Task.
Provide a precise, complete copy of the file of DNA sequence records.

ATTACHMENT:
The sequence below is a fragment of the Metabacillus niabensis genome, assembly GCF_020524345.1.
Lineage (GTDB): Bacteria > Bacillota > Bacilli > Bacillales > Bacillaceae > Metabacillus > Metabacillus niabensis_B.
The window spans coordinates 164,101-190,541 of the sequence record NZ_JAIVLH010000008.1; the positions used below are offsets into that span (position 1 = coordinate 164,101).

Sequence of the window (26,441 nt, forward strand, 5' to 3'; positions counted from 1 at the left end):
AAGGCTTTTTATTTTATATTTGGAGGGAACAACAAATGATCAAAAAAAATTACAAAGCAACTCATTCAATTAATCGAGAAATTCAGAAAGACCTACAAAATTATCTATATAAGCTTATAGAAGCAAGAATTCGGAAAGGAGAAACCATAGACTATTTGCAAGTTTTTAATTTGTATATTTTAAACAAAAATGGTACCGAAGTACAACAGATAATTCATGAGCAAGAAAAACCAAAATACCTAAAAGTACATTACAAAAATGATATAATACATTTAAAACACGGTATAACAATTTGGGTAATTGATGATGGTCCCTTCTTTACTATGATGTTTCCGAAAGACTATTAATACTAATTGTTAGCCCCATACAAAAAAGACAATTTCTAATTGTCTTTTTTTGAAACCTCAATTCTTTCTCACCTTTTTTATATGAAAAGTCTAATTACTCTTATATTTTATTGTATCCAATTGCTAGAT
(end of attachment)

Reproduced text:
The sequence below is a fragment of the Metabacillus niabensis genome, assembly GCF_020524345.1.
Lineage (GTDB): Bacteria > Bacillota > Bacilli > Bacillales > Bacillaceae > Metabacillus > Metabacillus niabensis_B.
The window spans coordinates 164,101-190,541 of the sequence record NZ_JAIVLH010000008.1; the positions used below are offsets into that span (position 1 = coordinate 164,101).

Sequence of the window (26,441 nt, forward strand, 5' to 3'; positions counted from 1 at the left end):
AAGGCTTTTTATTTTATATTTGGAGGGAACAACAAATGATCAAAAAAAATTACAAAGCAACTCATTCAATTAATCGAGAAATTCAGAAAGACCTACAAAATTATCTATATAAGCTTATAGAAGCAAGAATTCGGAAAGGAGAAACCATAGACTATTTGCAAGTTTTTAATTTGTATATTTTAAACAAAAATGGTACCGAAGTACAACAGATAATTCATGAGCAAGAAAAACCAAAATACCTAAAAGTACATTACAAAAATGATATAATACATTTAAAACACGGTATAACAATTTGGGTAATTGATGATGGTCCCTTCTTTACTATGATGTTTCCGAAAGACTATTAATACTAATTGTTAGCCCCATACAAAAAAGACAATTTCTAATTGTCTTTTTTTGAAACCTCAATTCTTTCTCACCTTTTTTATATGAAAAGTCTAATTACTCTTATATTTTATTGTATCCAATTGCTAGAT